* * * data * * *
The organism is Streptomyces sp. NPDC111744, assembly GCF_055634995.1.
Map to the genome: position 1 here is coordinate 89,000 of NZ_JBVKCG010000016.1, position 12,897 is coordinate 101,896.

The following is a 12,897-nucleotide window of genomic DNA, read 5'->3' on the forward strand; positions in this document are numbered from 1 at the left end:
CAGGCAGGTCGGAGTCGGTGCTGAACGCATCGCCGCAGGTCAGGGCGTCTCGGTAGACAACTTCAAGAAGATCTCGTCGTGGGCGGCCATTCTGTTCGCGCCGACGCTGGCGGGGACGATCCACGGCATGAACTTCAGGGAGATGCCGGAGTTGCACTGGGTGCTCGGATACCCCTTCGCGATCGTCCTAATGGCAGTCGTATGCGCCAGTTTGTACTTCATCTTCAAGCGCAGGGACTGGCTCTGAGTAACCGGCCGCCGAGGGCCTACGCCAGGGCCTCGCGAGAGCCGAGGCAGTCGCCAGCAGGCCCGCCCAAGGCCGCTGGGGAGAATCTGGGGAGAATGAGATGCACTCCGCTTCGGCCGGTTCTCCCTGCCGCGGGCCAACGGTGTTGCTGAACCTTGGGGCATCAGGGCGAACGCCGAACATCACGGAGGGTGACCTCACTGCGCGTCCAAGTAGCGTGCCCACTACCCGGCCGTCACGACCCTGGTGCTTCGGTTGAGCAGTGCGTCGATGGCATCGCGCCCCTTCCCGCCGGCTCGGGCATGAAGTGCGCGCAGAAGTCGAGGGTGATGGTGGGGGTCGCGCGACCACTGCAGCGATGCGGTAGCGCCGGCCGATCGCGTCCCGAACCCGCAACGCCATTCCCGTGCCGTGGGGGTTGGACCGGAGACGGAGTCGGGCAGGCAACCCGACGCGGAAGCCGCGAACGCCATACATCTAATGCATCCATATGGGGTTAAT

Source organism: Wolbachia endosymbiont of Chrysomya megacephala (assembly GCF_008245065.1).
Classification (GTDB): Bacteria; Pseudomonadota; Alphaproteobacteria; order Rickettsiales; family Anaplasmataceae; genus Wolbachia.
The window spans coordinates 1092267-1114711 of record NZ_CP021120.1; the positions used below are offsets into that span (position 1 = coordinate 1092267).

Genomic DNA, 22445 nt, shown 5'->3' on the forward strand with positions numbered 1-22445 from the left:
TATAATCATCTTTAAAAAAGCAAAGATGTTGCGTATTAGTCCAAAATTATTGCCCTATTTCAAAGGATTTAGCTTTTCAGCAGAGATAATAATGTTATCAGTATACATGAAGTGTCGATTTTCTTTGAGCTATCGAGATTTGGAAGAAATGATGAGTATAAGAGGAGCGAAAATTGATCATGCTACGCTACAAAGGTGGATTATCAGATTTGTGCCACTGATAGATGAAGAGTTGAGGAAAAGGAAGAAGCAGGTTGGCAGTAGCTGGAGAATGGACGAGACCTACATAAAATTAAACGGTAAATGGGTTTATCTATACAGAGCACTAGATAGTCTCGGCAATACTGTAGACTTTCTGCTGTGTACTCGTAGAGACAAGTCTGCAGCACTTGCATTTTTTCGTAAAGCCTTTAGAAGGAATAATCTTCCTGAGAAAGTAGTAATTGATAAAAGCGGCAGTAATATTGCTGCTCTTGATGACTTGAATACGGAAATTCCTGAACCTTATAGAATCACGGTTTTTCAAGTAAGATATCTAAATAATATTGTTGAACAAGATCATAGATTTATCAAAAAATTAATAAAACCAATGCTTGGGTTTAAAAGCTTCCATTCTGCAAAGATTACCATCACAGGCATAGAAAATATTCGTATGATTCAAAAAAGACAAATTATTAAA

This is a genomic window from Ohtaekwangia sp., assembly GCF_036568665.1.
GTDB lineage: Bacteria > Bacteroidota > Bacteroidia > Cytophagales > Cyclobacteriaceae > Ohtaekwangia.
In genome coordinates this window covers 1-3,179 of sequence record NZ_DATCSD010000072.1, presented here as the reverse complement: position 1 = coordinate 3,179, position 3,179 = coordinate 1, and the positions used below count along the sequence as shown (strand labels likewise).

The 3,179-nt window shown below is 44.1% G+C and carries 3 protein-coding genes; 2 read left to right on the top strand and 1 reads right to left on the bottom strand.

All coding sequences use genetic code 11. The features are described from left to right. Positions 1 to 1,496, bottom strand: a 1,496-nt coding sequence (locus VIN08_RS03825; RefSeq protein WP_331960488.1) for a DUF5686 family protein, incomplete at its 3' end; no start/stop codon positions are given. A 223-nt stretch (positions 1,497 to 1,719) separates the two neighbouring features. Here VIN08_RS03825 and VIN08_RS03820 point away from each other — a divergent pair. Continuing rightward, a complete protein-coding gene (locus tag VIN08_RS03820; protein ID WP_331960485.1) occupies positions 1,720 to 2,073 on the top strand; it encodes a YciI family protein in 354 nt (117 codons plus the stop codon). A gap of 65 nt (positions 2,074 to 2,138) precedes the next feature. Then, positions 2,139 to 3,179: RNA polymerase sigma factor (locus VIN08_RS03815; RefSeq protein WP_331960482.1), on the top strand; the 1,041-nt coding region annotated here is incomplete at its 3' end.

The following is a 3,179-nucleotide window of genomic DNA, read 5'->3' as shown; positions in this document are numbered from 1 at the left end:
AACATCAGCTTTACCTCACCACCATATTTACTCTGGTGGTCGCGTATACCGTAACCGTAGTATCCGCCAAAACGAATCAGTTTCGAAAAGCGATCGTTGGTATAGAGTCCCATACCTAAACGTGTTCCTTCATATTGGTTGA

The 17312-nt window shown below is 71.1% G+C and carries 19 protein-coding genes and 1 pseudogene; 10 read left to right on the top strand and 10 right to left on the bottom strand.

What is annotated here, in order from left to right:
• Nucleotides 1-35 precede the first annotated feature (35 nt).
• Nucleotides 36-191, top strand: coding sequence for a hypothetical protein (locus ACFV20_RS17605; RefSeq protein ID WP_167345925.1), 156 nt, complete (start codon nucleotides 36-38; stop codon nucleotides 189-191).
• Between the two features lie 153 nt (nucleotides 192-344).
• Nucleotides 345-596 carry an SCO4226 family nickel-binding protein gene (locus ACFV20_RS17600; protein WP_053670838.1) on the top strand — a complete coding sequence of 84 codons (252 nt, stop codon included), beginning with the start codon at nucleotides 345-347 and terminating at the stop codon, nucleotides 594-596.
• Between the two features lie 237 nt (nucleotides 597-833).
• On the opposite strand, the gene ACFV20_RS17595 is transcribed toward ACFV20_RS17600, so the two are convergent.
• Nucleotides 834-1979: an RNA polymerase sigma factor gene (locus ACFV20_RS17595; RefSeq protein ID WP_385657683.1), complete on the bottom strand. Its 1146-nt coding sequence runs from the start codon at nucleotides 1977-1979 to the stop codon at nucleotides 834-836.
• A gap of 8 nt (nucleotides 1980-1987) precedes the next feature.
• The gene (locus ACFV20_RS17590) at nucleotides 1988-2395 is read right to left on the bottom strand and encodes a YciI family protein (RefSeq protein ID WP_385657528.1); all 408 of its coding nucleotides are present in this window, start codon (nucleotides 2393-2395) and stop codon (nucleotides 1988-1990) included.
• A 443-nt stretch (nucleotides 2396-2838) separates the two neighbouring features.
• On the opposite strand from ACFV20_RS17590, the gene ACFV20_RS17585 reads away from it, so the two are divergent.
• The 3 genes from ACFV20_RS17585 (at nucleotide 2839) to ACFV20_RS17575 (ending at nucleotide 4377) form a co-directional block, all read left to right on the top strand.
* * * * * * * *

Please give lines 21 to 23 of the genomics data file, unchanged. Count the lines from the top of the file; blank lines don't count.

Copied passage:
• Between the two features lie 153 nt (nucleotides 192-344).
• Nucleotides 345-596 carry an SCO4226 family nickel-binding protein gene (locus ACFV20_RS17600; protein WP_053670838.1) on the top strand — a complete coding sequence of 84 codons (252 nt, stop codon included), beginning with the start codon at nucleotides 345-347 and terminating at the stop codon, nucleotides 594-596.
• Between the two features lie 237 nt (nucleotides 597-833).